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Farmers Almanac
The 2017 Farmers Almanac
Farmers' Almanac
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New York, Vermont, New Hampshire, Maine, Massachusetts, Rhode Island, Connecticut, Pennsylvania, New Jersey, Delaware, Maryland, Washington D.C.

Northeast & New England Long Range Weather Forecast for
April 20th, 2017 - June 19th, 2017

Includes New York, Vermont, New Hampshire, Maine, Massachusetts, Rhode Island, Connecticut, Pennsylvania, New Jersey, Delaware, Maryland, Washington D.C.

Farmers' Almanac's long range weather predictions are available here for 2 months and if you sign up for a FREE account with us, we'll give you 4 months!

NEW! Get the next 365 days of our famous Long-Range Weather Forecast for less than $10 per year with a Farmers' Almanac Premium Membership »

April 2017

20th-23rd. Showers followed by clearing; steadier rain over Delaware and Maryland, then fair.
24th-27th. Fair skies and pleasant.
28th-30th. Heavy rain for Pennsylvania/Maryland; very unsettled for New England with gales along the coastal areas.

May 2017

1st-3rd. Mostly fair skies.
4th-7th. Light showers followed by fair skies.
8th-11th. A pleasant spell.
12th-15th. Thunderstorms sweep east to Maryland and Delaware followed by clearing skies.
16th-19th. Showers, followed by fair/cool weather; windy/rainy conditions for Maryland and Delaware, followed by clearing.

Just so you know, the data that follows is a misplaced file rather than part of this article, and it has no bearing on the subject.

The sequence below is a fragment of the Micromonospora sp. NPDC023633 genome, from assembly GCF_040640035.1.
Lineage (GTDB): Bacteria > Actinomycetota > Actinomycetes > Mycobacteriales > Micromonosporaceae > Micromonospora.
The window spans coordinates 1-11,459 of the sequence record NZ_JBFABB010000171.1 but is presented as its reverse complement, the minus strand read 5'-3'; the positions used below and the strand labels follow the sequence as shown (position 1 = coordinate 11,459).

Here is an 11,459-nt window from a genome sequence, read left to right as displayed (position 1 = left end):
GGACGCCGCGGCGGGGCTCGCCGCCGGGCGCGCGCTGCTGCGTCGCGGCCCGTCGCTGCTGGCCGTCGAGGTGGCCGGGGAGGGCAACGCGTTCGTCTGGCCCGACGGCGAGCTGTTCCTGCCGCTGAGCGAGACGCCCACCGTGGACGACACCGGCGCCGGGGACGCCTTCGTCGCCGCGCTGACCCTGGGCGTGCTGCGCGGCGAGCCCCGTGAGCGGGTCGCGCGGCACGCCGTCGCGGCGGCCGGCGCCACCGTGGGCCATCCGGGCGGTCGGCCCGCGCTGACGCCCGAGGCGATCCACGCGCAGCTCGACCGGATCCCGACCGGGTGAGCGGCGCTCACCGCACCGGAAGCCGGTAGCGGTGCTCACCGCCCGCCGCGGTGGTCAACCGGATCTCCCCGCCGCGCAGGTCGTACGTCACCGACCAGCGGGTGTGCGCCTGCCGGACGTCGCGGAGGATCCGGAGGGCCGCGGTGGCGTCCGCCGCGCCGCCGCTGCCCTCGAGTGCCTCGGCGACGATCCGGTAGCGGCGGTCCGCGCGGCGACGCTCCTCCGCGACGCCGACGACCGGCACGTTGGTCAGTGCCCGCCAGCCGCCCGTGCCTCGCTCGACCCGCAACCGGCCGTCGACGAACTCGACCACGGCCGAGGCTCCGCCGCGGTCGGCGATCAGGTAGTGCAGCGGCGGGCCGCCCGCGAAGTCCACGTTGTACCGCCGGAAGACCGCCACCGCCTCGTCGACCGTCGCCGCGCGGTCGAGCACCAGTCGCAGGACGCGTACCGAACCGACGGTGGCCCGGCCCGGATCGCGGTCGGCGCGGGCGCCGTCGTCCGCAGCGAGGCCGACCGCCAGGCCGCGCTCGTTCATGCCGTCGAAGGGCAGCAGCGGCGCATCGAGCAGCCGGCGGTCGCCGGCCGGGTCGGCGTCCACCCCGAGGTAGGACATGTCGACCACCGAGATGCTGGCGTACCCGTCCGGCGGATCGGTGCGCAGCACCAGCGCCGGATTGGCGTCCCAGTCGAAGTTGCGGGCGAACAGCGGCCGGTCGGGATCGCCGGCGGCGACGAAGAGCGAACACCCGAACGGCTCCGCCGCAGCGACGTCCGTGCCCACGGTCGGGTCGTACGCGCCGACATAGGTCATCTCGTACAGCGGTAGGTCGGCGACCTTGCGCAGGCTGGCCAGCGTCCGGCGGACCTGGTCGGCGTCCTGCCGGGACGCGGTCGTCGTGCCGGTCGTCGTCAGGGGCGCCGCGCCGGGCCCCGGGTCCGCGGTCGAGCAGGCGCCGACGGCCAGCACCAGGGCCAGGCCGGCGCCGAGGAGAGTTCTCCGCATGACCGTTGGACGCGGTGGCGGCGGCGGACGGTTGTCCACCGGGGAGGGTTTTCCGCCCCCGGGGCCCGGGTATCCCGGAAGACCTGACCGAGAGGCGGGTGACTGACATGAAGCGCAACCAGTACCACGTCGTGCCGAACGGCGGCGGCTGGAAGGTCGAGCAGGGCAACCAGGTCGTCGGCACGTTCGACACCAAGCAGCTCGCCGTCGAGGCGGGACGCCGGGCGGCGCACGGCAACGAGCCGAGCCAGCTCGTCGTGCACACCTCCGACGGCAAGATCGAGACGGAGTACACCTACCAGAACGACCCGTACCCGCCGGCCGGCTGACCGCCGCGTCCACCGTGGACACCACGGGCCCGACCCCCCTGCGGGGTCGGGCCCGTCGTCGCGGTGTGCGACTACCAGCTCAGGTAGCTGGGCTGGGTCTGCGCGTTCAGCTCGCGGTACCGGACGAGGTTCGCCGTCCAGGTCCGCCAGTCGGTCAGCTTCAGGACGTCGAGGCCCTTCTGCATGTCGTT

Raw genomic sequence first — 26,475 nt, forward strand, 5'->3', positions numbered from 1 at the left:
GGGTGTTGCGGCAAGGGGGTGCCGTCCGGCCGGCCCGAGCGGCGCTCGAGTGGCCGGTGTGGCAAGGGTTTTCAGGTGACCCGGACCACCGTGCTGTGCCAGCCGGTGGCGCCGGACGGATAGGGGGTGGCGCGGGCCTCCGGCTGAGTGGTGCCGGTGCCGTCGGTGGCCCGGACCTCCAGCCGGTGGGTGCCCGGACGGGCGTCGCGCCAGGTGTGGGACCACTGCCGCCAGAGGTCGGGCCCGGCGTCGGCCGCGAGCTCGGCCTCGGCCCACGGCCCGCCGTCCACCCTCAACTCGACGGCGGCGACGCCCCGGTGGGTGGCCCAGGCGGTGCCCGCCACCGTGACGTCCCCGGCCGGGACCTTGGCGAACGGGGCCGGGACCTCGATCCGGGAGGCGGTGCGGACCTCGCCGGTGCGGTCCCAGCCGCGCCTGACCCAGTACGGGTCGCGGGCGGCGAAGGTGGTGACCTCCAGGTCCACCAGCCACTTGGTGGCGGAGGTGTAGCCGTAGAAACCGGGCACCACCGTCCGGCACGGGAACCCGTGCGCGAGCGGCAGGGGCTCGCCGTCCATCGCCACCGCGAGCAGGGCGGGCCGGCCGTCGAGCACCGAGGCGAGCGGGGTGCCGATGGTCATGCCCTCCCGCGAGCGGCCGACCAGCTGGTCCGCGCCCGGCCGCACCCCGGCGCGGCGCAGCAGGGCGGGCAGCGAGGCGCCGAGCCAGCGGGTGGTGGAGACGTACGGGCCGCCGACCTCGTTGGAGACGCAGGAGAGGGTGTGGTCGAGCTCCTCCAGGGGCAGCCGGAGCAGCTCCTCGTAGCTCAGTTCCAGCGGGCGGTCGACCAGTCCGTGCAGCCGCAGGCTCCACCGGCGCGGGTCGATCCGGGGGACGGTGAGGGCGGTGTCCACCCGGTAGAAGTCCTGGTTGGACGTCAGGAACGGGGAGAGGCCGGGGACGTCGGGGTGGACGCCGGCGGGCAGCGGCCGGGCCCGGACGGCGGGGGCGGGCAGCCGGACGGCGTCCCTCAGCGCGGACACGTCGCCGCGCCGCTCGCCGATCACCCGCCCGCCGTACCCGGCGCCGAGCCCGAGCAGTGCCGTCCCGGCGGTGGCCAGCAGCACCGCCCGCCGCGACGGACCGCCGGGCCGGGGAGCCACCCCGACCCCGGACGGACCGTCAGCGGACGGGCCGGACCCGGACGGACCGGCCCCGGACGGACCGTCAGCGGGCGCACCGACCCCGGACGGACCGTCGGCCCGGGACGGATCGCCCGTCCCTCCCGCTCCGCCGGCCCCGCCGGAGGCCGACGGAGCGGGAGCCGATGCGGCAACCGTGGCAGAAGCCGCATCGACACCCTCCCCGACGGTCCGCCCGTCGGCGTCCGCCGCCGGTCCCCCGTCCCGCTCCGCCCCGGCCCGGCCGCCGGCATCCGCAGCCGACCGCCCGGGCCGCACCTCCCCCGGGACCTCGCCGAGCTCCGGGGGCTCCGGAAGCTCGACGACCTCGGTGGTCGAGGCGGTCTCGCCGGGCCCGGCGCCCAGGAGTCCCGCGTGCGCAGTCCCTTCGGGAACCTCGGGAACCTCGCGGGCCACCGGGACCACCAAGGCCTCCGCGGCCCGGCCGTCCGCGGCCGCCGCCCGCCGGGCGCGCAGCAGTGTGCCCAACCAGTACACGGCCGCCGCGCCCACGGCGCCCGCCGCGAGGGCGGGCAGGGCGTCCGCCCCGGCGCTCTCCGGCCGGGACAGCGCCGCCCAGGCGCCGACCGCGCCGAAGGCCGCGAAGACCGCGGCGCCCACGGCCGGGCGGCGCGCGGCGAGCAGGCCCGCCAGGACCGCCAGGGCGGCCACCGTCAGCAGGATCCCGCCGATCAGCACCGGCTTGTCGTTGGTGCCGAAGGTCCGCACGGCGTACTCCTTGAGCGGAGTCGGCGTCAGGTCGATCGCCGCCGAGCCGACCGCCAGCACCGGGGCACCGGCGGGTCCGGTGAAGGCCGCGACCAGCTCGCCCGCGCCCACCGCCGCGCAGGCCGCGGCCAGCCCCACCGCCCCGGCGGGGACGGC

20th-23rd. Fair skies. Dry track for the Preakness Stakes at Pimlico Race Course in Baltimore.
24th-27th. Thunderstorms followed by clearing and cool conditions; squally for New England followed by fair skies.
28th-31st. Mostly fair skies for Memorial Day weekend.

June 2017

1st-3rd. Rain/showers followed by fair skies.
4th-7th. Fair skies.
8th-11th. Big thunderstorms rumble, then turning fair. Hopefully drying out in time for the Belmont Stakes.
12th-15th. Showery/thundery weather followed by clearing skies.
16th-19th. Pleasant and tranquil.

Even more long range weather forecasts and timely information are available in the current edition of the Farmers' Almanac. Learn where to buy a copy or click here or to buy one online.

If you notice a hole in the upper left-hand corner of your Farmers' Almanac, don't return it to the store! That hole isn't a defect; it's a part of history. Starting with the first edition of the Farmers' Almanac in 1818, readers used to nail holes into the corners to hang it up in their homes, barns, and outhouses (to provide both reading material and toilet paper). In 1919, the Almanac's publishers began pre-drilling holes in the corners to make it even easier for readers to keep all of that invaluable information (and paper) handy.

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